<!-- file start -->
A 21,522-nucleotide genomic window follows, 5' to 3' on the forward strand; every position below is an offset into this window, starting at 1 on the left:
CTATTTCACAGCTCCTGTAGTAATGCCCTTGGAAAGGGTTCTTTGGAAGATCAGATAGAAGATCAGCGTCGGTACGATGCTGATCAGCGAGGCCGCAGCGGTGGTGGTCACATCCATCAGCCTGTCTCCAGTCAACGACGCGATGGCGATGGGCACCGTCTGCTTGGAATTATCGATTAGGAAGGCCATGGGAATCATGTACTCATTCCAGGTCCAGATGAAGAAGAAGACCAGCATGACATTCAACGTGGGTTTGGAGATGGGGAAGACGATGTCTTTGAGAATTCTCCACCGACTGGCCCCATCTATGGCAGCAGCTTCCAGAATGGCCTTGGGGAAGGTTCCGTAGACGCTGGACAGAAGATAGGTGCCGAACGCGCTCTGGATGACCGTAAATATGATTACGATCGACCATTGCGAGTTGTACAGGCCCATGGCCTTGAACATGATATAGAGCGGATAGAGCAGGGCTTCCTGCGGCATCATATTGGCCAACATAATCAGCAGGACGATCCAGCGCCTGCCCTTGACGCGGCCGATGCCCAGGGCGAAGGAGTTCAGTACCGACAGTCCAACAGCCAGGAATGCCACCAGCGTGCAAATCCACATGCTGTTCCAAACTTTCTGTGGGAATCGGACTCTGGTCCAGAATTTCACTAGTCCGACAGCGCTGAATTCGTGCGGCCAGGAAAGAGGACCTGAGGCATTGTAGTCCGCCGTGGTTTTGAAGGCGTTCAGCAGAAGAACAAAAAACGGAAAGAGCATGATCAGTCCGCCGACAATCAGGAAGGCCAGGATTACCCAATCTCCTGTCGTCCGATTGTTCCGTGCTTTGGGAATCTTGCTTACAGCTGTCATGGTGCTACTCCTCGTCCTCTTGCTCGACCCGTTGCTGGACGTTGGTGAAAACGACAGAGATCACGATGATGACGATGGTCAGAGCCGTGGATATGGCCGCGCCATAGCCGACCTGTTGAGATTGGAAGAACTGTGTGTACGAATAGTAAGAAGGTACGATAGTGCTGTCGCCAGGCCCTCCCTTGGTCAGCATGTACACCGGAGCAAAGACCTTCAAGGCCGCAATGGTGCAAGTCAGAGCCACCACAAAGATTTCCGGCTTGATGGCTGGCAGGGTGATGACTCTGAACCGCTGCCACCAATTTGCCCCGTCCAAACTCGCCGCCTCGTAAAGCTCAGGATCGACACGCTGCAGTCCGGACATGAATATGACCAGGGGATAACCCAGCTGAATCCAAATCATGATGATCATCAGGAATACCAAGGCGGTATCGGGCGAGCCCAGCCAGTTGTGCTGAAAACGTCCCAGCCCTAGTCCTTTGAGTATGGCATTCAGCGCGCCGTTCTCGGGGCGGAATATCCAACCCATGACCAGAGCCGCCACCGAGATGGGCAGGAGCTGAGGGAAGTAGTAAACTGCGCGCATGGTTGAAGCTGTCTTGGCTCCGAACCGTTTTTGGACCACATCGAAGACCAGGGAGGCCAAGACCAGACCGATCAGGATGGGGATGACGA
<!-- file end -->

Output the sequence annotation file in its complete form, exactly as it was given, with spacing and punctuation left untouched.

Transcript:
A 21,522-nucleotide genomic window follows, 5' to 3' on the forward strand; every position below is an offset into this window, starting at 1 on the left:
CTATTTCACAGCTCCTGTAGTAATGCCCTTGGAAAGGGTTCTTTGGAAGATCAGATAGAAGATCAGCGTCGGTACGATGCTGATCAGCGAGGCCGCAGCGGTGGTGGTCACATCCATCAGCCTGTCTCCAGTCAACGACGCGATGGCGATGGGCACCGTCTGCTTGGAATTATCGATTAGGAAGGCCATGGGAATCATGTACTCATTCCAGGTCCAGATGAAGAAGAAGACCAGCATGACATTCAACGTGGGTTTGGAGATGGGGAAGACGATGTCTTTGAGAATTCTCCACCGACTGGCCCCATCTATGGCAGCAGCTTCCAGAATGGCCTTGGGGAAGGTTCCGTAGACGCTGGACAGAAGATAGGTGCCGAACGCGCTCTGGATGACCGTAAATATGATTACGATCGACCATTGCGAGTTGTACAGGCCCATGGCCTTGAACATGATATAGAGCGGATAGAGCAGGGCTTCCTGCGGCATCATATTGGCCAACATAATCAGCAGGACGATCCAGCGCCTGCCCTTGACGCGGCCGATGCCCAGGGCGAAGGAGTTCAGTACCGACAGTCCAACAGCCAGGAATGCCACCAGCGTGCAAATCCACATGCTGTTCCAAACTTTCTGTGGGAATCGGACTCTGGTCCAGAATTTCACTAGTCCGACAGCGCTGAATTCGTGCGGCCAGGAAAGAGGACCTGAGGCATTGTAGTCCGCCGTGGTTTTGAAGGCGTTCAGCAGAAGAACAAAAAACGGAAAGAGCATGATCAGTCCGCCGACAATCAGGAAGGCCAGGATTACCCAATCTCCTGTCGTCCGATTGTTCCGTGCTTTGGGAATCTTGCTTACAGCTGTCATGGTGCTACTCCTCGTCCTCTTGCTCGACCCGTTGCTGGACGTTGGTGAAAACGACAGAGATCACGATGATGACGATGGTCAGAGCCGTGGATATGGCCGCGCCATAGCCGACCTGTTGAGATTGGAAGAACTGTGTGTACGAATAGTAAGAAGGTACGATAGTGCTGTCGCCAGGCCCTCCCTTGGTCAGCATGTACACCGGAGCAAAGACCTTCAAGGCCGCAATGGTGCAAGTCAGAGCCACCACAAAGATTTCCGGCTTGATGGCTGGCAGGGTGATGACTCTGAACCGCTGCCACCAATTTGCCCCGTCCAAACTCGCCGCCTCGTAAAGCTCAGGATCGACACGCTGCAGTCCGGACATGAATATGACCAGGGGATAACCCAGCTGAATCCAAATCATGATGATCATCAGGAATACCAAGGCGGTATCGGGCGAGCCCAGCCAGTTGTGCTGAAAACGTCCCAGCCCTAGTCCTTTGAGTATGGCATTCAGCGCGCCGTTCTCGGGGCGGAATATCCAACCCATGACCAGAGCCGCCACCGAGATGGGCAGGAGCTGAGGGAAGTAGTAAACTGCGCGCATGGTTGAAGCTGTCTTGGCTCCGAACCGTTTTTGGACCACATCGAAGACCAGGGAGGCCAAGACCAGACCGATCAGGATGGGGATGACGA